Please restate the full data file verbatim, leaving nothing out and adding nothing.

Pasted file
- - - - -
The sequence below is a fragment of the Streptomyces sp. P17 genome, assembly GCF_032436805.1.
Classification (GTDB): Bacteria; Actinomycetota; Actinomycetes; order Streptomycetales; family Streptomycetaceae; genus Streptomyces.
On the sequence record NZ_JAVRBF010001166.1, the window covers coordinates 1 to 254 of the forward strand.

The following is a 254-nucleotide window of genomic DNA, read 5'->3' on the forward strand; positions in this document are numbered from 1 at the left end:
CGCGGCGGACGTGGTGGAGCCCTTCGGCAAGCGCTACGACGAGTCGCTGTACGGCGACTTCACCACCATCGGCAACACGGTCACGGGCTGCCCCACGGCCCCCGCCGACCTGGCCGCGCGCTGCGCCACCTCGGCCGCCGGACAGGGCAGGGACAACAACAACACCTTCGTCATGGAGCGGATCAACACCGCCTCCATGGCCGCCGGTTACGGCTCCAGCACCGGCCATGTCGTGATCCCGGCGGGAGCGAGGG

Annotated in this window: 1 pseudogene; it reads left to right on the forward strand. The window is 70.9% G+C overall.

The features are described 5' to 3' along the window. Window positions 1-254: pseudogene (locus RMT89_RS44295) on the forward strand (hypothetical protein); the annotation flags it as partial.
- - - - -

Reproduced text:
The sequence below is a fragment of the Streptomyces sp. P17 genome, assembly GCF_032436805.1.
Classification (GTDB): Bacteria; Actinomycetota; Actinomycetes; order Streptomycetales; family Streptomycetaceae; genus Streptomyces.
On the sequence record NZ_JAVRBF010001166.1, the window covers coordinates 1 to 254 of the forward strand.

The following is a 254-nucleotide window of genomic DNA, read 5'->3' on the forward strand; positions in this document are numbered from 1 at the left end:
CGCGGCGGACGTGGTGGAGCCCTTCGGCAAGCGCTACGACGAGTCGCTGTACGGCGACTTCACCACCATCGGCAACACGGTCACGGGCTGCCCCACGGCCCCCGCCGACCTGGCCGCGCGCTGCGCCACCTCGGCCGCCGGACAGGGCAGGGACAACAACAACACCTTCGTCATGGAGCGGATCAACACCGCCTCCATGGCCGCCGGTTACGGCTCCAGCACCGGCCATGTCGTGATCCCGGCGGGAGCGAGGG

Annotated in this window: 1 pseudogene; it reads left to right on the forward strand. The window is 70.9% G+C overall.

The features are described 5' to 3' along the window. Window positions 1-254: pseudogene (locus RMT89_RS44295) on the forward strand (hypothetical protein); the annotation flags it as partial.